IS Case 617: Avascular necrosis left femoral head

Stephanie Soehnlein, MD

Imaging Sciences URMC

Imaging Sciences URMC 2011
Publication Date: 2011-12-12


Patient is a 12-year-old male with history of fall, previous traumatic subcapsular hepatic hematoma status post drainage, with new left hip pain. Question possible source of infectious etiologies.


Plain films show no acute fracture or dislocation. CT findings demonstrate a small joint effusion with loculated fluid collection posterior to the femoral head. MRI findings demonstrate a heterogeneous left femoral epiphysis with mild loss of height of the femoral head. Follow-up CT demonstrates fracture of the femoral metaphysis and avascular necrosis of the left femoral head.


Avascular necrosis of the hip, usually aseptic in origin, has a variety of causes ranging from systemic medical conditions such as sickle cell disease, systemic steroid use, post renal transplantation, and Gaucher's disease to direct trauma. There is a compromised blood supply to the proximal femoral epiphysis, and this may be associated with increased intramedullar pressure and venous stasis in the epiphysis. MRI imaging of the hips in the pediatric population has a variety of advantages, including better visualization of cartilage when compared to plain film and CT imaging. It can be utilized to evaluate normal developmental anatomy as well as sequelae of trauma.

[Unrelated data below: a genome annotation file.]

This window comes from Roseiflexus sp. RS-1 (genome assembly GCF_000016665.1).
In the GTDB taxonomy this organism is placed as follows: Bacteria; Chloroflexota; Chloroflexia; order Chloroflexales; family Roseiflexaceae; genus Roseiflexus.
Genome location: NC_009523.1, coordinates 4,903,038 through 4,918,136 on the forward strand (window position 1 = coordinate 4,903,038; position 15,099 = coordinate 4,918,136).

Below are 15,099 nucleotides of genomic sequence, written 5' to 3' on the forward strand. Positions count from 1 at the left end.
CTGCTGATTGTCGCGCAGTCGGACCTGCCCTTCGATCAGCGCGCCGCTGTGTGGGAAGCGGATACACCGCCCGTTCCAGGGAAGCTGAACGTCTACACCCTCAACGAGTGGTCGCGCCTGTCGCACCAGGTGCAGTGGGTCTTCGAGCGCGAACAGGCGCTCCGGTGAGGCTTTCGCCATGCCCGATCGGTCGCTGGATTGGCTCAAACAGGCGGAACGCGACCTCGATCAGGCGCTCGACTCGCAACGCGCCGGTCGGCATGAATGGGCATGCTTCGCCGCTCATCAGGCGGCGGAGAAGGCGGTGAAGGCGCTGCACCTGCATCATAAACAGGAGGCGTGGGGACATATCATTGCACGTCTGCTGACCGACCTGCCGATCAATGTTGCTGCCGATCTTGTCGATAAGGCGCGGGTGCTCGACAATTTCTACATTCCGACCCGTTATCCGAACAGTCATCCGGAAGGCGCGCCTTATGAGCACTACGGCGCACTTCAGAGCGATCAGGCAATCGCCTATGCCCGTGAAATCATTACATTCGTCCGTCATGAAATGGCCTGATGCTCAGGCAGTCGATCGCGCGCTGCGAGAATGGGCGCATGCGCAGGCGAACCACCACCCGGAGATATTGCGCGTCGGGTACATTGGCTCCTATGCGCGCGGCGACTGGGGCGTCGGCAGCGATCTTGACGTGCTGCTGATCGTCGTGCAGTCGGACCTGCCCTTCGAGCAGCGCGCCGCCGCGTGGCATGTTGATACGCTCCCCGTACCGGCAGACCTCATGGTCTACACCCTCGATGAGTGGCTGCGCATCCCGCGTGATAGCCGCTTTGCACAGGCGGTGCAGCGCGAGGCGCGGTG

1. Gabriel H, Fitzgerald SW, Myers MT, Donaldson JS, Poznanski AK. MR imaging of hip disorders. Radiographics 1994 Jul;14(4):763-81. PMID: 7938767
  2. Vidigal Júnior EC, Vidigal EC, Fernandes JL. Avascular necrosis as a complication of septic arthritis of the hip in children. Int Ortho 1997;21(6):389-92. PMID: 9498149

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